A kayak anchor is a great accessory to make your fishing trip more enjoyable on your kayak, but it can also act as great bit of safety equipment. Having the right anchor for your kayak and the right anchor for where you are going is important for any emergency situation. A small and light kayak anchor is a great way to keep you in position over your favourite shallow freshwater fishing spot, although if you’re heading out into deeper water a slightly heavier anchor with long bit of rope can stop or slow your drift unexpectedly out to sea.
8. Know the boating rules
Just because you are in a kayak doesn’t mean that you don’t need to know or obey local regulations and boating rules on the water. We recommend that you familiarise yourself with international boating rules but here are some helpful tips to help you get started:
• Keep to the right (starboard) at all times
• Keep clear and give way to larger vessels
• Don’t paddle in the centre of the channel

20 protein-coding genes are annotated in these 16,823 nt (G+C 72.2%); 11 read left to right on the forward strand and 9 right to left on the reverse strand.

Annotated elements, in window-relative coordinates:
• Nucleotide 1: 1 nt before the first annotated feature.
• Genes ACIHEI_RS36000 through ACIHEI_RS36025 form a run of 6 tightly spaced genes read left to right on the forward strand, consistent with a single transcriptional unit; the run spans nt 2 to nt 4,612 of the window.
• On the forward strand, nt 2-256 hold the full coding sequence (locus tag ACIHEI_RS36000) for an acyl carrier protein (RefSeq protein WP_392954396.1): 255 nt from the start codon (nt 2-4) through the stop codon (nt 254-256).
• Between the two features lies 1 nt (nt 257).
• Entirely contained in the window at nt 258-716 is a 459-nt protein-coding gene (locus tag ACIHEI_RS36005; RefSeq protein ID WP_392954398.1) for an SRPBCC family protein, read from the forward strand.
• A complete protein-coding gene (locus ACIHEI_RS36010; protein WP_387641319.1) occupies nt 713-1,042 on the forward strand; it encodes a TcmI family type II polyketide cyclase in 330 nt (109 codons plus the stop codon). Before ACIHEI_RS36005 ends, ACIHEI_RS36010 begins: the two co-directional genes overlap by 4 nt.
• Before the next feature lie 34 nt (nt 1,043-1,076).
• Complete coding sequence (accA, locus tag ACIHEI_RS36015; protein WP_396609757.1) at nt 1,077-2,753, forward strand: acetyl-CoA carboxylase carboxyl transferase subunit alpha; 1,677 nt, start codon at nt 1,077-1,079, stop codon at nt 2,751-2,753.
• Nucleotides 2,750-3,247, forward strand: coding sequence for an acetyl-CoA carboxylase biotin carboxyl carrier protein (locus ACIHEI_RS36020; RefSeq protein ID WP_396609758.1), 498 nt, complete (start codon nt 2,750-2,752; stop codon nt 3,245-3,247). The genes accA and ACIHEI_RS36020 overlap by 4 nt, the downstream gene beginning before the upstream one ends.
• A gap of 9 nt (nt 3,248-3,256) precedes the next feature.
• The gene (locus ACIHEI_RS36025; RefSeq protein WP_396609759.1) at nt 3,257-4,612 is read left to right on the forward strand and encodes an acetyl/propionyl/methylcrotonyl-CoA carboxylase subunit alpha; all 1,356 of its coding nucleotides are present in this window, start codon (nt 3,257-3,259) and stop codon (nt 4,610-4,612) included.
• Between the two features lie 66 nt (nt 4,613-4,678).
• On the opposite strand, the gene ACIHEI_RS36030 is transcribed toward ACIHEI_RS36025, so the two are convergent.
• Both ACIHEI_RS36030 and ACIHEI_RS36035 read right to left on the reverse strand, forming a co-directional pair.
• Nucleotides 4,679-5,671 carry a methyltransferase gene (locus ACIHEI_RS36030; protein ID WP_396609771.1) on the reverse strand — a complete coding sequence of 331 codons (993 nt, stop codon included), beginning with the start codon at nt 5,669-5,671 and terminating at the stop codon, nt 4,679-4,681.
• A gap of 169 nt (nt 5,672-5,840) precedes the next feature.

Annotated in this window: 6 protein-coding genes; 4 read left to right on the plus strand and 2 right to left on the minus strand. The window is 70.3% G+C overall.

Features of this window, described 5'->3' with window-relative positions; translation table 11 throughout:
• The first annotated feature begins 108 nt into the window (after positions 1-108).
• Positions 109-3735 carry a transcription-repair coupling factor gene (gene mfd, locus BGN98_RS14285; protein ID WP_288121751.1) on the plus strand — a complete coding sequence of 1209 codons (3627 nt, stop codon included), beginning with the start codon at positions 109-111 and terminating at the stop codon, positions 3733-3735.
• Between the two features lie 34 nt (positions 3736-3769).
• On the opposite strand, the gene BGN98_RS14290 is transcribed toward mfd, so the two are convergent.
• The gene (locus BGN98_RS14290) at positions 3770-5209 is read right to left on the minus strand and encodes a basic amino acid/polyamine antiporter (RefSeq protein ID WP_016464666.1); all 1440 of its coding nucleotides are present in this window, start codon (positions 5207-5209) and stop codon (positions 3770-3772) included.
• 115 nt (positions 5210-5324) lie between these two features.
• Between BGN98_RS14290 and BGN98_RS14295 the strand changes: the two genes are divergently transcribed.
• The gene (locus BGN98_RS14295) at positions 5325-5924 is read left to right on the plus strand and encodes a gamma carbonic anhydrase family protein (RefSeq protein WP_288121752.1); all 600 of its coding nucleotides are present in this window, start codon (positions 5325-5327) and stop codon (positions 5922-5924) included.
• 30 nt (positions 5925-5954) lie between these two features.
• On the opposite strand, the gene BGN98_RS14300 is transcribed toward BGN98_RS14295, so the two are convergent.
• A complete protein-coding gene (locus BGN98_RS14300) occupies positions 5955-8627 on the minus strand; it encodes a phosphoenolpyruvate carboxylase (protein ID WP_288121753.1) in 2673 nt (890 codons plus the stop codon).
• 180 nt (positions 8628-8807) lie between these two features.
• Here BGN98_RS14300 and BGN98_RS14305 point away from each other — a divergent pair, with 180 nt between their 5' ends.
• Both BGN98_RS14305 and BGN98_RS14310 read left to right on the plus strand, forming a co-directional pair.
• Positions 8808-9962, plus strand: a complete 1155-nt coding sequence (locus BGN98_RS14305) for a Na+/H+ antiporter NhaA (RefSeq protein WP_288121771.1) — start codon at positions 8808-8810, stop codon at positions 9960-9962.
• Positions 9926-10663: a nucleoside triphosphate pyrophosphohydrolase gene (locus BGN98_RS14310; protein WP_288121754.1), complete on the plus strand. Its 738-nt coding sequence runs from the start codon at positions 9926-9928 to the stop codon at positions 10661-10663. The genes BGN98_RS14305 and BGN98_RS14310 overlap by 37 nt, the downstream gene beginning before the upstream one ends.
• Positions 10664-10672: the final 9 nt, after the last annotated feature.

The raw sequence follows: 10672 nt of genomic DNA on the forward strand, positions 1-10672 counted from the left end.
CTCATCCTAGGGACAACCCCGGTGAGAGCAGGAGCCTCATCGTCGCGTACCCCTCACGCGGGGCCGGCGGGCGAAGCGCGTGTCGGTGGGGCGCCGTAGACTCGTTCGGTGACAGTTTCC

• Understand navigation markers
• Cross paths safely and avoid shipping lanes or busy channels
9. Tell someone where you are going and when you expect to return
This may seem like a small thing but it could possibly save your life, always let someone know where you intend to launch and what time you will be back. This gives someone a chance to let authorities know where you have launched if you cannot be contacted or go missing so a search/rescue can be mounted.
10. Check and secure your load
Before heading off you should ensure the kayak is properly secured to you roof rack using appropriate roof racks or kayak carriers and secured with appropriately rated tie downs. If you are transporting your kayak on a trailer, ensure you have properly secure your kayak to the trailer and the trailer to your car. Secure all loose items in the boat – double check your tie downs once your kayak is loaded and secure all loose items in the car/trailer before leaving. Don’t leave loose items on your kayak whilst travelling. Most reliable tie downs I found are pull down straps like the sea to summit tie downs.
One of the best things about kayaking is sharing the experience with others. It is also one of the best ways you can stay safe and you will always have a helping hand if needed.
Don’t forget to check out our Kayak Guide here!